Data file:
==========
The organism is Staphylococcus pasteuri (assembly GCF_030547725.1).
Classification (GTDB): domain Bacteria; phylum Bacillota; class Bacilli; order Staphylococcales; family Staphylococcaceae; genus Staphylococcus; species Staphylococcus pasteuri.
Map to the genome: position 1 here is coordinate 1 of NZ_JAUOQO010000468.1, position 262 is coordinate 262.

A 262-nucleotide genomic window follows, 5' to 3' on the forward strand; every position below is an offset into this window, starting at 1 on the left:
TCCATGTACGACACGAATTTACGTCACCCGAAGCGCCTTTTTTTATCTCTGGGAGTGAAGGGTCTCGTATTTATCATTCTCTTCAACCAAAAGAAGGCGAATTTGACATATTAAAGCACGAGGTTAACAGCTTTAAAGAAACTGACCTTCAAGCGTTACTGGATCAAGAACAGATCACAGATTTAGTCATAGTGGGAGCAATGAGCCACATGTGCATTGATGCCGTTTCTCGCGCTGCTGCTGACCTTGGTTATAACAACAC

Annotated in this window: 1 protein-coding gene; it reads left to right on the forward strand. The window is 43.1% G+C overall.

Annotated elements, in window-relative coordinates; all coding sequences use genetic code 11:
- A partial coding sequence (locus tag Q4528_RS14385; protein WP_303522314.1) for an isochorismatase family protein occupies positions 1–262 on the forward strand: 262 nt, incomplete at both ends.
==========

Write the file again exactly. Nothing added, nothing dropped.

The organism is Staphylococcus pasteuri (assembly GCF_030547725.1).
Classification (GTDB): domain Bacteria; phylum Bacillota; class Bacilli; order Staphylococcales; family Staphylococcaceae; genus Staphylococcus; species Staphylococcus pasteuri.
Map to the genome: position 1 here is coordinate 1 of NZ_JAUOQO010000468.1, position 262 is coordinate 262.

A 262-nucleotide genomic window follows, 5' to 3' on the forward strand; every position below is an offset into this window, starting at 1 on the left:
TCCATGTACGACACGAATTTACGTCACCCGAAGCGCCTTTTTTTATCTCTGGGAGTGAAGGGTCTCGTATTTATCATTCTCTTCAACCAAAAGAAGGCGAATTTGACATATTAAAGCACGAGGTTAACAGCTTTAAAGAAACTGACCTTCAAGCGTTACTGGATCAAGAACAGATCACAGATTTAGTCATAGTGGGAGCAATGAGCCACATGTGCATTGATGCCGTTTCTCGCGCTGCTGCTGACCTTGGTTATAACAACAC

Annotated in this window: 1 protein-coding gene; it reads left to right on the forward strand. The window is 43.1% G+C overall.

Annotated elements, in window-relative coordinates; all coding sequences use genetic code 11:
- A partial coding sequence (locus tag Q4528_RS14385; protein WP_303522314.1) for an isochorismatase family protein occupies positions 1–262 on the forward strand: 262 nt, incomplete at both ends.